2013 Husqvarna TR650 Terra and Strada | FIRST LOOK

New Husky dual-sports broaden the brand’s reach.

UPDATE (09/04/12): Pricing has recently been released for the American market with the dual-purpose TR650 Terra getting a price tag of $6999 and should be arriving in dealers later this month. The street-going TR650 Strada should arrive shortly after with an MSRP of $7499.

WORDS: Marc Cook PHOTOS: Husqvarna/BMW

Under BMW’s stewardship, Husqvarna has not only dramatically upgraded its manufacturing capabilities but also benefitted from the parent company’s bank accounts and engineering resources. Now the famed brand is pushing hard to broaden its reach in the showroom.

To fill out the lineup and bolster its selection of street-oriented fare, here come the TR650 twins, the Terra and Strada. That’s not a brother-and-sister emo group or even a microbrew from a small town in Oregon, but a pair of dual-sport models in the general vein of the BMW F650GS. In fact, the new Huskies, like the street-only Nuda introduced last year, borrow a version of the Beemer’s one-lunger.

The liquid-cooled, 652cc engine gets more aggressive cam profiles, revised fuel-injection calibration and a raised compression ratio—up from 11.5:1 in the BMW G650GS to 12.3:1 through a new piston and subtly revised combustion chamber—all adding up to a claimed 58 horsepower at 7250 rpm. BMW called the G650’s max as 50 bhp at 6500 rpm. The engine retains its chain final drive, five-speed transmission, and cable-operated clutch. Husky’s press mavens predict 55-mpg fuel efficiency. (Not with us pulling the wire, thank you very much.)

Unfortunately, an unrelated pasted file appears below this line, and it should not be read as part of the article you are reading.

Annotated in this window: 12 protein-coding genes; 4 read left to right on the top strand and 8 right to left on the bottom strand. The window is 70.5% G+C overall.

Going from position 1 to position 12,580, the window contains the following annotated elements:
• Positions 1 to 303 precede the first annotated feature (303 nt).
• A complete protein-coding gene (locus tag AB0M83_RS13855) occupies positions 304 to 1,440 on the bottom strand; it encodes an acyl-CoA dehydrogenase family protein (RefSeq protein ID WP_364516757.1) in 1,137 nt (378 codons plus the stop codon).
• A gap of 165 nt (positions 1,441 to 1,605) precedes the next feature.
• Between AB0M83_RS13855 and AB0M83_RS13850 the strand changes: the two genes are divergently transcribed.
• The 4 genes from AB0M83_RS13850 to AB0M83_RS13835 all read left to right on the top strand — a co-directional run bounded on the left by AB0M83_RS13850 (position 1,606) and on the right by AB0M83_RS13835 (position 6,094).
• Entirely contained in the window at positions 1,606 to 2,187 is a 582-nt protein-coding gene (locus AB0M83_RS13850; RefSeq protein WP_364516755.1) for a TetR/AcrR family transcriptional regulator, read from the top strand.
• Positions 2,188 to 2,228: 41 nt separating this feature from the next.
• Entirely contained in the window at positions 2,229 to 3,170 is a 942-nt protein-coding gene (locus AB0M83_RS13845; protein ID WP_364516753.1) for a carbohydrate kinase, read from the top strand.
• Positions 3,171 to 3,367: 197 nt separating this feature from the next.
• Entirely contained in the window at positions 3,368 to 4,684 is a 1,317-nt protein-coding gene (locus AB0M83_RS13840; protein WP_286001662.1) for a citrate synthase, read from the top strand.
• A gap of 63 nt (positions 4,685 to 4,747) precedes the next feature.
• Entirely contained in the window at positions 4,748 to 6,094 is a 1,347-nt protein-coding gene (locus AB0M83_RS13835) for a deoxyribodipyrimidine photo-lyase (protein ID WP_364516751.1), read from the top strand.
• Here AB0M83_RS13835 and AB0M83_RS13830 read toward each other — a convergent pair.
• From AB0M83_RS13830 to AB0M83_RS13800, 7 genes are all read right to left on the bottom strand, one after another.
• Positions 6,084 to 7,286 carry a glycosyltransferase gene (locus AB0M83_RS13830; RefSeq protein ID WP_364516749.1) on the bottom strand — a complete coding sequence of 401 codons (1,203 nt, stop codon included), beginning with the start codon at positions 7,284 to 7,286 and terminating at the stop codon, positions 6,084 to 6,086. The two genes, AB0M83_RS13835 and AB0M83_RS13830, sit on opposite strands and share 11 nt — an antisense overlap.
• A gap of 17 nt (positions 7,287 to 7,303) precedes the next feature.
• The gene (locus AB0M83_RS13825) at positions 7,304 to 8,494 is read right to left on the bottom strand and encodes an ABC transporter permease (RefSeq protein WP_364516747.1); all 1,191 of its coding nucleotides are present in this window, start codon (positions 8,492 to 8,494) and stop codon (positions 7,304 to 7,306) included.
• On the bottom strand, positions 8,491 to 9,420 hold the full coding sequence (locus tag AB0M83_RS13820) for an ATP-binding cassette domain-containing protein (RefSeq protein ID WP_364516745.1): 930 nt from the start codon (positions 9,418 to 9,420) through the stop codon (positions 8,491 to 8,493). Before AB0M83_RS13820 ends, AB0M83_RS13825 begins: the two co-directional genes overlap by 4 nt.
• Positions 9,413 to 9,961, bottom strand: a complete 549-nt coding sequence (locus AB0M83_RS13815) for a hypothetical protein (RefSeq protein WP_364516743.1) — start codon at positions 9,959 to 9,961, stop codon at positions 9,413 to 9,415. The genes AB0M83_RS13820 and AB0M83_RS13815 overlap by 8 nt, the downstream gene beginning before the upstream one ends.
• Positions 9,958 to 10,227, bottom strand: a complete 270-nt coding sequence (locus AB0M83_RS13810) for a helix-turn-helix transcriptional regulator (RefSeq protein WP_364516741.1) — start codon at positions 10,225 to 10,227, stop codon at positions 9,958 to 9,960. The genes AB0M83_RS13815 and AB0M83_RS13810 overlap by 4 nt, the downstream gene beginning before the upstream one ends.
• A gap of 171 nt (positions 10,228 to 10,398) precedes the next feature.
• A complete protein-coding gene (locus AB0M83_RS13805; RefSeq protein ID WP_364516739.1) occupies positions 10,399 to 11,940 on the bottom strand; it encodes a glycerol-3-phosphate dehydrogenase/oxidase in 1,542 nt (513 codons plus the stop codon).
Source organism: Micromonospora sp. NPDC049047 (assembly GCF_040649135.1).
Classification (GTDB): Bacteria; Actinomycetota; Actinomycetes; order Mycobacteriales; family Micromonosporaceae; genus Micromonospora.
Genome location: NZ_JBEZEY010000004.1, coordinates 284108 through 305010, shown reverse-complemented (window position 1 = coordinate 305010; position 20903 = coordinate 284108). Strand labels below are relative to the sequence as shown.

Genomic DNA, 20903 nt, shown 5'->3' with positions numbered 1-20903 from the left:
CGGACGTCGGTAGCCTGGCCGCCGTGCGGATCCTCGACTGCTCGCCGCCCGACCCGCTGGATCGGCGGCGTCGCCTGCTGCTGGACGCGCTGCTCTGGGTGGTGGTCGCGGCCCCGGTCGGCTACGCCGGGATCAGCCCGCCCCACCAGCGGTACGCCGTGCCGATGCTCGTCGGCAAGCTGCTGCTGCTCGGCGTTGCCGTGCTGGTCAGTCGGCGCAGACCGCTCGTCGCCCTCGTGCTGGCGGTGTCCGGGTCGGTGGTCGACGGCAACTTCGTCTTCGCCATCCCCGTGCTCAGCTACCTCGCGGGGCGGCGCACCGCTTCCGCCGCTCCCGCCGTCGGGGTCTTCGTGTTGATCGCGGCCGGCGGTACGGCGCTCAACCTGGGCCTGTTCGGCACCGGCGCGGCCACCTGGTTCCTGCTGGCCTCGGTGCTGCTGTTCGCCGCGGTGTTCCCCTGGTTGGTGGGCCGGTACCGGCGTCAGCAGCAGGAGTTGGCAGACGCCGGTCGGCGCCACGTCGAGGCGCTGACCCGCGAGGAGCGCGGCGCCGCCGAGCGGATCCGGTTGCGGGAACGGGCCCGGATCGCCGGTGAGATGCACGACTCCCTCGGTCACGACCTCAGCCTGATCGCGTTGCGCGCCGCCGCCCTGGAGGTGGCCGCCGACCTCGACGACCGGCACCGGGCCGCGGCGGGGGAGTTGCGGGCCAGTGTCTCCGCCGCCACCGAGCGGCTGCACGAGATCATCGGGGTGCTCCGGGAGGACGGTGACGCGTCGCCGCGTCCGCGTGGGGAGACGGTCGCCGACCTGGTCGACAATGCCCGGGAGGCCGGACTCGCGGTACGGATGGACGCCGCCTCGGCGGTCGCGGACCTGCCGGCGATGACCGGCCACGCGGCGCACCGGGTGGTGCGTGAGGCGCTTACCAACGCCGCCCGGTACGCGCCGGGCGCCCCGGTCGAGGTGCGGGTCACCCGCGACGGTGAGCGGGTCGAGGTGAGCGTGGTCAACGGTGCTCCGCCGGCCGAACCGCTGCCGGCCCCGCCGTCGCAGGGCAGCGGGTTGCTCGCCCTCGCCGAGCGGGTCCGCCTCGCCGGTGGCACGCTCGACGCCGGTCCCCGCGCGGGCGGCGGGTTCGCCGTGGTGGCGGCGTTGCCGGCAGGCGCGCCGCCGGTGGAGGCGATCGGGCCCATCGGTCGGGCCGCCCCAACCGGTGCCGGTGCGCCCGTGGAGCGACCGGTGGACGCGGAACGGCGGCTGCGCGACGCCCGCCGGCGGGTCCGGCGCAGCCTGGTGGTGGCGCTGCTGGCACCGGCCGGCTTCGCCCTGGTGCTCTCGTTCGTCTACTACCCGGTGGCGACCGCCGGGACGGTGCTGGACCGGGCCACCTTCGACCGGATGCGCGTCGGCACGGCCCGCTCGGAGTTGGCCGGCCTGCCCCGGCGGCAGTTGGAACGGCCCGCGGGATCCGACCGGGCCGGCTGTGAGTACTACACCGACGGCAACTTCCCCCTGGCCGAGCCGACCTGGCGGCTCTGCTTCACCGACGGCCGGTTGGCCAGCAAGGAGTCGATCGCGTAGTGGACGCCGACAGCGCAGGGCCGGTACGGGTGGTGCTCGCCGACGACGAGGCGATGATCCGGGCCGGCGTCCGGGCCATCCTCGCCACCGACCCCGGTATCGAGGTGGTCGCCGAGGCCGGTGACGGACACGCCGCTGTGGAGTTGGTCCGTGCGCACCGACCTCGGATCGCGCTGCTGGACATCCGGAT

Primary differences between the TR650 Terra and Strada come to suspension components and wheel choices. As BMW did with the G650 series, the more road-oriented Strada model rolls on cast-aluminum wheels, a 19-inch front and a 17-in. rear. The Terra spins 21-in. front and 18-in. rear conventional spoked hoops, though both bikes share a Sachs-made suspension system. The inverted fork has 7.5 in. of travel, as does the single, link-assisted shock. (BMW’s G bikes have different amounts of travel, with the Sertao packing a bit more.) Clearly, Husky expects the asphalt-bound Strada to have more of a supermoto feel than the quite benign, low-to-the-ground BMW G650GS.

Brakes come from Brembo, a single 300mm disc up front and a 240mm in the back. ABS is standard with the Strada but not available on the Terra for the U.S. market. (The worldwide press packet suggests ABS is an available option for the Terra.) American riders wanting to play around can switch the ABS off.

Husqvarna says the Strada weighs 410 pounds at the curb, the Terra just 2 lbs. less—figures about a dozen pounds less than the BMW G bikes. While the chassis seems similar in concept to the BMW G650’s steel-tube structure, it’s an all-new design, sporting a modest 59.1 in. wheelbase, 26 degrees of rake (for the Strada, 27 for the Terra), and giving a seat height of 33.8 in. on the Strada, 34.4 on the Terra. As part of what’s expected to be an extensive collection of factory accessories, you can expect a low-seat option.